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Pennsylvania State Flag

Simon Cameron

Born: March 8, 1799
Place: Maytown, Pennsylvania
Died: June 26, 1889
Place: Donegal Springs, Pennsylvania

Simon Cameron Simon Cameron was born on March 8, 1799 in Maytown, Lancaster County, Pennsylvania. His father died when he was nine years old. His formal schooling was very limited from that point on, but he was inquisitive and learned to read and write through his own perseverance. Soon after his father died, he became apprenticed to a printer, which afforded him the opportunity to learn a trade as well as have access to books and news. During his teenage years, his interests expanded from the mechanics of the print trade to perfecting his journalistic skills. In his early 20's, Cameron worked for a variety of print shops and newspapers, as a printer, an editor, and as a partner in publishing ventures.

By the time Cameron was in his mid 20's, he had not only accumulated a comfortable amount of personal capital, but he had also developed important connections with business and political contacts. His interests turned toward investments and development projects. As a savvy businessman, he engaged in multiple enterprises, including founding a bank, constructing rail lines, and building canals. Cameron continued to nurture his political associations, recognizing that when he leant his support, he could expect political favors himself. He was an early supporter of Andrew Jackson, and later helped Martin Van Buren in his political organization. He served for a short time as Pennsylvania's adjutant-general. In 1838 President Van Buren offered Cameron a position as a commissioner to settle claims of the Winnebago Indians. In 1845, Cameron aligned with the Democratic Party, and was elected to the United States Senate where he served until 1849. In 1856, this time as a Republican, Cameron was again elected U.S. Senator from Pennsylvania.

In 1860, Simon Cameron had substantial support at the Republican national convention as a candidate for both the presidency and the vice presidency. But he saw that he did not have the whole-hearted support he needed to win, so he threw his own support to Abraham Lincoln. As President, Mr. Lincoln rewarded Cameron by appointing him his Secretary of War, a crucial position as the nation became embroiled in its Civil War. Cameron's strong views on aggressive war measures, which included his desire to arm fugitive slaves, drew heated opposition from other Cabinet members, and was questioned by Lincoln himself. Simon Cameron resigned his position as Secretary of War in January of 1862, and then accepted the appointment as Minister to Russia, which solidified the Russian government's support of the Union. Leaving this post in the fall of the same year, Cameron returned to his home where he stayed out of political office until 1866, at which point he was again elected to the U.S. Senate. In 1872, Cameron served as chairman of the Foreign Relations committee. He was re-elected to the Senate for the fourth time in 1873, and retired from office in 1877, paving the way for his son James Donald Cameron to fill the vacancy.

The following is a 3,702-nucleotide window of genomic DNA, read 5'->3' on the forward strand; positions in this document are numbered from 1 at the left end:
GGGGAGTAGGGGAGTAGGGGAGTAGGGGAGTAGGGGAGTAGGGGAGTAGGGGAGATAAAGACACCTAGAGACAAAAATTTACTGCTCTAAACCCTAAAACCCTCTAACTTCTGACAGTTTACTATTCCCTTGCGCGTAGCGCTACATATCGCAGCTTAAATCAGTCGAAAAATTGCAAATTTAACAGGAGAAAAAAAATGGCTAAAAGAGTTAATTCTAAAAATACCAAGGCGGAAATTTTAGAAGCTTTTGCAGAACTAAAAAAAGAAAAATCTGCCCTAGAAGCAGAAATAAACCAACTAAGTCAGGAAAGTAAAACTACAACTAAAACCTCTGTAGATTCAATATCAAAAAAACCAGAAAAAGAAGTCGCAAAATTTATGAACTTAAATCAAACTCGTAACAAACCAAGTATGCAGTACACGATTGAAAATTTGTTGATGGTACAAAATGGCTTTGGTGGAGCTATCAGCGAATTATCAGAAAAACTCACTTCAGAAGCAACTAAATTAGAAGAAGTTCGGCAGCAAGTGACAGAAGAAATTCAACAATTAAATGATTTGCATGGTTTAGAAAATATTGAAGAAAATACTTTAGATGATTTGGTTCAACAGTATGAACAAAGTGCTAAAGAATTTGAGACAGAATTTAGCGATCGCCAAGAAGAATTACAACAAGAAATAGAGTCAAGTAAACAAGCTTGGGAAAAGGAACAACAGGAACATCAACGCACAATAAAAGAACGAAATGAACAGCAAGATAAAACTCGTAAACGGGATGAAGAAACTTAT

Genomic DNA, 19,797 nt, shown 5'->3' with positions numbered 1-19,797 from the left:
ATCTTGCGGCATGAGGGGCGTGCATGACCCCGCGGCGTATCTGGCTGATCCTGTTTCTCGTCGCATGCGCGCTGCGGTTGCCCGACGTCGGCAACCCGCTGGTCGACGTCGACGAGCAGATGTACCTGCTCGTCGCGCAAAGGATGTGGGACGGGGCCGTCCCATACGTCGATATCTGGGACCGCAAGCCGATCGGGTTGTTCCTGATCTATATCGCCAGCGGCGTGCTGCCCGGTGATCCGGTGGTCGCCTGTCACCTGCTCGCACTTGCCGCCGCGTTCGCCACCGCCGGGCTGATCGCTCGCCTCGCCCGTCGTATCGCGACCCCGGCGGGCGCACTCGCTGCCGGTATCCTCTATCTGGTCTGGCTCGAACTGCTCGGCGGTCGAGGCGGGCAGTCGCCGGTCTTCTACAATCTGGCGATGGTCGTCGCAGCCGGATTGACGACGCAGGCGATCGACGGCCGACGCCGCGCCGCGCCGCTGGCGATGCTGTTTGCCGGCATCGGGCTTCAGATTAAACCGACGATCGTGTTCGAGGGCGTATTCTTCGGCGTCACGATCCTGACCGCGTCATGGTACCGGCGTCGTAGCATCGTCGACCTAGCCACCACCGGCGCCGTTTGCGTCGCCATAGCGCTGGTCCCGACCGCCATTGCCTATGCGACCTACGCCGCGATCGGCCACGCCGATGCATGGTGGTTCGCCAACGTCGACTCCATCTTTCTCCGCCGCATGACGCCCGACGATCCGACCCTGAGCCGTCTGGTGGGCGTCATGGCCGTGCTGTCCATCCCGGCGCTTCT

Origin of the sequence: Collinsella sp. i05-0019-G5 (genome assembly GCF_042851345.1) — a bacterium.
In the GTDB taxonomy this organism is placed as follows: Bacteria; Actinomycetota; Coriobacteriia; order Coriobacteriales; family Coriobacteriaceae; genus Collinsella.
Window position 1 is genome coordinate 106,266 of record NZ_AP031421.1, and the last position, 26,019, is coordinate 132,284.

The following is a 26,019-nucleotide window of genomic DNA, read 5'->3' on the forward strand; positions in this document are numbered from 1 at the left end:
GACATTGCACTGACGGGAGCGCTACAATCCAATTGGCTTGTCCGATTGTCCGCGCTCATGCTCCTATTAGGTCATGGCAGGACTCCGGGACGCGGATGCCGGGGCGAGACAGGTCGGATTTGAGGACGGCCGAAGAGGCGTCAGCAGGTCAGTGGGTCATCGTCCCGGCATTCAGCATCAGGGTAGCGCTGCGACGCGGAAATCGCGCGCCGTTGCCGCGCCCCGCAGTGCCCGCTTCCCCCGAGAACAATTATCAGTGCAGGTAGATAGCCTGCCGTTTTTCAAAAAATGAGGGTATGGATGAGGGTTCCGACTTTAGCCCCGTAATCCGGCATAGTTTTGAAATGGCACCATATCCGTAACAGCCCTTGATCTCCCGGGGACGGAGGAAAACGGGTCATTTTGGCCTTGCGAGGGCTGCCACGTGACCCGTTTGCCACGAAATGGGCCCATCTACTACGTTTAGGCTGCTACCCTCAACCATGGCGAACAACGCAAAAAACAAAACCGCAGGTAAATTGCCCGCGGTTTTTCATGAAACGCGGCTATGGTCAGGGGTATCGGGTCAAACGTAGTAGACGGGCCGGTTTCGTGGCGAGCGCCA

Simon Cameron understood politics. In many ways, he was one of America's first "political bosses", a powerful and astute politician with a long and successful career serving his state and his country. Simon Cameron died on June 26, 1889, at the age of 90.


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